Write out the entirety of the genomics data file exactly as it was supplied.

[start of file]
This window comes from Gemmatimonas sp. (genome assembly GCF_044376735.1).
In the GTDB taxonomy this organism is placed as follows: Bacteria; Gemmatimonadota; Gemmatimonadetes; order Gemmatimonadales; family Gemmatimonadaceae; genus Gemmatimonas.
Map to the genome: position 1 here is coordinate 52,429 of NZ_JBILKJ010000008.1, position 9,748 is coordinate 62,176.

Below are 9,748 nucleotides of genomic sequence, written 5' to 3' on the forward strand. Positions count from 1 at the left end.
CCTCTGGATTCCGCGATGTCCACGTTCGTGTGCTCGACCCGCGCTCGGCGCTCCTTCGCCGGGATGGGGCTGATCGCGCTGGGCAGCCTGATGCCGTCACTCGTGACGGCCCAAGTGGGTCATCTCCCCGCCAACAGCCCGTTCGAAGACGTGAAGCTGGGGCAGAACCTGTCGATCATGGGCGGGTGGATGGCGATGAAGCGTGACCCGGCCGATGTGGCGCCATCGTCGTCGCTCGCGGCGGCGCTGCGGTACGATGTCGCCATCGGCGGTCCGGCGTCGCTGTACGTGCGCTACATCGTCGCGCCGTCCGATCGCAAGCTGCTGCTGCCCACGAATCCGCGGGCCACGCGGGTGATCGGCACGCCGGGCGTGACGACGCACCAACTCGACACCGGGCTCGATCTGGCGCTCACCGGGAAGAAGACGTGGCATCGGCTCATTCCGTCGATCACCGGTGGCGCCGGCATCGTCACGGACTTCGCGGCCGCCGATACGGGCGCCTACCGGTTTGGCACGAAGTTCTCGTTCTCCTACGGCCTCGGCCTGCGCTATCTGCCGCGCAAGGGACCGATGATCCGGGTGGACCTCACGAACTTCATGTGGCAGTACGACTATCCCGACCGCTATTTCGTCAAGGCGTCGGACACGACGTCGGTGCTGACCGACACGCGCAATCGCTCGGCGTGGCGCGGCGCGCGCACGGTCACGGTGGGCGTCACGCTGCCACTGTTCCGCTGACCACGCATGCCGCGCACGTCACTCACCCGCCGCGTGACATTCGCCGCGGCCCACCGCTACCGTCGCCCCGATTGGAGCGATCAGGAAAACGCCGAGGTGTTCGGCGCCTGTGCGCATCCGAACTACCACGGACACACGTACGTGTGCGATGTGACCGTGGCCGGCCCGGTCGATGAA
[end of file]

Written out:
This window comes from Gemmatimonas sp. (genome assembly GCF_044376735.1).
In the GTDB taxonomy this organism is placed as follows: Bacteria; Gemmatimonadota; Gemmatimonadetes; order Gemmatimonadales; family Gemmatimonadaceae; genus Gemmatimonas.
Map to the genome: position 1 here is coordinate 52,429 of NZ_JBILKJ010000008.1, position 9,748 is coordinate 62,176.

Below are 9,748 nucleotides of genomic sequence, written 5' to 3' on the forward strand. Positions count from 1 at the left end.
CCTCTGGATTCCGCGATGTCCACGTTCGTGTGCTCGACCCGCGCTCGGCGCTCCTTCGCCGGGATGGGGCTGATCGCGCTGGGCAGCCTGATGCCGTCACTCGTGACGGCCCAAGTGGGTCATCTCCCCGCCAACAGCCCGTTCGAAGACGTGAAGCTGGGGCAGAACCTGTCGATCATGGGCGGGTGGATGGCGATGAAGCGTGACCCGGCCGATGTGGCGCCATCGTCGTCGCTCGCGGCGGCGCTGCGGTACGATGTCGCCATCGGCGGTCCGGCGTCGCTGTACGTGCGCTACATCGTCGCGCCGTCCGATCGCAAGCTGCTGCTGCCCACGAATCCGCGGGCCACGCGGGTGATCGGCACGCCGGGCGTGACGACGCACCAACTCGACACCGGGCTCGATCTGGCGCTCACCGGGAAGAAGACGTGGCATCGGCTCATTCCGTCGATCACCGGTGGCGCCGGCATCGTCACGGACTTCGCGGCCGCCGATACGGGCGCCTACCGGTTTGGCACGAAGTTCTCGTTCTCCTACGGCCTCGGCCTGCGCTATCTGCCGCGCAAGGGACCGATGATCCGGGTGGACCTCACGAACTTCATGTGGCAGTACGACTATCCCGACCGCTATTTCGTCAAGGCGTCGGACACGACGTCGGTGCTGACCGACACGCGCAATCGCTCGGCGTGGCGCGGCGCGCGCACGGTCACGGTGGGCGTCACGCTGCCACTGTTCCGCTGACCACGCATGCCGCGCACGTCACTCACCCGCCGCGTGACATTCGCCGCGGCCCACCGCTACCGTCGCCCCGATTGGAGCGATCAGGAAAACGCCGAGGTGTTCGGCGCCTGTGCGCATCCGAACTACCACGGACACACGTACGTGTGCGATGTGACCGTGGCCGGCCCGGTCGATGAA